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River Talk: Non-Profit Tests Soil to Prevent Runoff

OZARK, Mo. – When it comes to helping preserve the waterways in the Ozarks, scientist start with the soil on the ground, whether in your front yard or along the river bank.
OZARK, Mo. – When it comes to helping preserve the waterways in the Ozarks, scientist start with the soil on the ground, whether in your front yard or along the river bank. 

KOLR10’s Brett Martin spoke with the soil scientist from the James River Basin Partnership to learn more about the testing.

"We focus on trying to reduce the amount of nutrients that go into our waterways and one of the ways that we can focus on that is taking soil samples before you fertilize. If we over fertilize then that becomes a run off and what the run off does is eventually get into our waterways."

Melissa Bettes shows KOLR10 the process for testing the amount of fertilizer you should be using on your yard.
 

"I’d go ahead and start at the far point and start measuring so that I'd be able to determine the square footage. And then with that, I take the auger or a little spade and take a soil sample. I take core samples throughout the whole yard, mix it all together and send it to the lab. Once I get the lab results back, I can determine how much MPK and which that is nitrogen, phosphorous, and potassium."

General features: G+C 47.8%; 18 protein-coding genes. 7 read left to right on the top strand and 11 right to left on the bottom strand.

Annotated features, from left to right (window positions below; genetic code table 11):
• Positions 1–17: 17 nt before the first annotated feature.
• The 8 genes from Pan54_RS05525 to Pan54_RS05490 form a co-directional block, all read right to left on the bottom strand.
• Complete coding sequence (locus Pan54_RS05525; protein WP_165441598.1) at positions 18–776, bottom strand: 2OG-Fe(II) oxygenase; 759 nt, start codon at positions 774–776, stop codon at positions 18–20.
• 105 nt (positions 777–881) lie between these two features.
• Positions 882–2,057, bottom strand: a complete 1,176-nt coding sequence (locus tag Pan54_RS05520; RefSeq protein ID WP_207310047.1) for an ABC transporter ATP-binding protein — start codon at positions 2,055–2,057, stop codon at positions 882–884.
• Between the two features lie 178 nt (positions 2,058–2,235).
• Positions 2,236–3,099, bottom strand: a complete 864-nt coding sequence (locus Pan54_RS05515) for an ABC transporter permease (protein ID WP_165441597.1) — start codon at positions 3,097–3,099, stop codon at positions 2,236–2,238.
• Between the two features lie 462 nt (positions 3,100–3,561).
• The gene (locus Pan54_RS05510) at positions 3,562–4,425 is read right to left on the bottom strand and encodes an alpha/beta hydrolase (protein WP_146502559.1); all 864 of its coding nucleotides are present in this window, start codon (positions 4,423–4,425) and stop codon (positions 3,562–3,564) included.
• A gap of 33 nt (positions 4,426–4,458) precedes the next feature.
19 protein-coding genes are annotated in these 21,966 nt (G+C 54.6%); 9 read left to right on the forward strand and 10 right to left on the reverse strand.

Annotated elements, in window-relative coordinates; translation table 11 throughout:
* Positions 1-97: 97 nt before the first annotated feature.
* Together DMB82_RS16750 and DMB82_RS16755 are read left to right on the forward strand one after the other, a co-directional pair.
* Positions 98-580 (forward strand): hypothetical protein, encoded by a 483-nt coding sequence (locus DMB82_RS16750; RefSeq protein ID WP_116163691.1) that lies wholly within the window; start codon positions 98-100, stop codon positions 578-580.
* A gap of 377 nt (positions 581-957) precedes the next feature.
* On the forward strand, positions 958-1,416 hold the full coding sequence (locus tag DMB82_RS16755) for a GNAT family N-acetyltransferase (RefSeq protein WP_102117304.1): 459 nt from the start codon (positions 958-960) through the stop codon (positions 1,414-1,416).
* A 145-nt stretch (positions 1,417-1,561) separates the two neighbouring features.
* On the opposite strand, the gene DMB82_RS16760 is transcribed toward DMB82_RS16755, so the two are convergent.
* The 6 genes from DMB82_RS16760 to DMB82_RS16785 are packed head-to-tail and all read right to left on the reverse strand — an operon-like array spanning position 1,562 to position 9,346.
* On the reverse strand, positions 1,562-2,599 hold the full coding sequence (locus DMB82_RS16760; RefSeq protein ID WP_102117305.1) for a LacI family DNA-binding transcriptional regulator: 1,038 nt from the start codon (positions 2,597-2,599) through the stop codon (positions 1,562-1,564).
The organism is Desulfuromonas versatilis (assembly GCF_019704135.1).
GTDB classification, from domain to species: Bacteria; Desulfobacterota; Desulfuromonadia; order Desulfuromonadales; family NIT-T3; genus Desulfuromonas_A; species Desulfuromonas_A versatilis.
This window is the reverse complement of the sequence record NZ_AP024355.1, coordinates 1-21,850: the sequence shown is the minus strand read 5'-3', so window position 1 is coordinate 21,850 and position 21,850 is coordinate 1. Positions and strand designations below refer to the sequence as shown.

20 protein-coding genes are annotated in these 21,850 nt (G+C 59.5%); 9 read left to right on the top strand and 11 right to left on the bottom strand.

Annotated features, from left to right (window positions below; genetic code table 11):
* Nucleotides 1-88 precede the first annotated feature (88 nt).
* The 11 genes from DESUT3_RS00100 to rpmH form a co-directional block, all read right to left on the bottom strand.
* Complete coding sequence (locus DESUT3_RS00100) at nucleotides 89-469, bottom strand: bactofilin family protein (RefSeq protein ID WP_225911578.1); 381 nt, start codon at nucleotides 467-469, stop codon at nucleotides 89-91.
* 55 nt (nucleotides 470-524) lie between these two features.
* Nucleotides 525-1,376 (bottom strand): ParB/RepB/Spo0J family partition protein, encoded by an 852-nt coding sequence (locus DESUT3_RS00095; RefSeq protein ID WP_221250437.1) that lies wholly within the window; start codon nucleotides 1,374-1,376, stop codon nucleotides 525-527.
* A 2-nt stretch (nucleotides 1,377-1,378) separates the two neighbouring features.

"Once that ends up in the water way, you mentioned fish kills, it can also increase vegetation growth, right?"

"If you are going to feed your soil, your vegetation on the ground, it also feeds the vegetation in your waterways and so then you deplete the oxygen for your fishes so that basically the reason why it causes that fish kill."

Bettes says not only is the testing free for people living in the river basin, it saves them money in the end.

"It reduces the amount of fertilizer that they think they need to put on. Once we take the soil sample, I write a four year nutrient management plan for them, and then with that plan they realize that they have been over fertilizing so it actually saves them money in the long run as well."

Bettes says its hard to estimate how much fertilizer should be used because of the different size yards, the topography and nutrients are already in the soil.

To apply for a free testing, you can find more information at JamesRiverBasin.com
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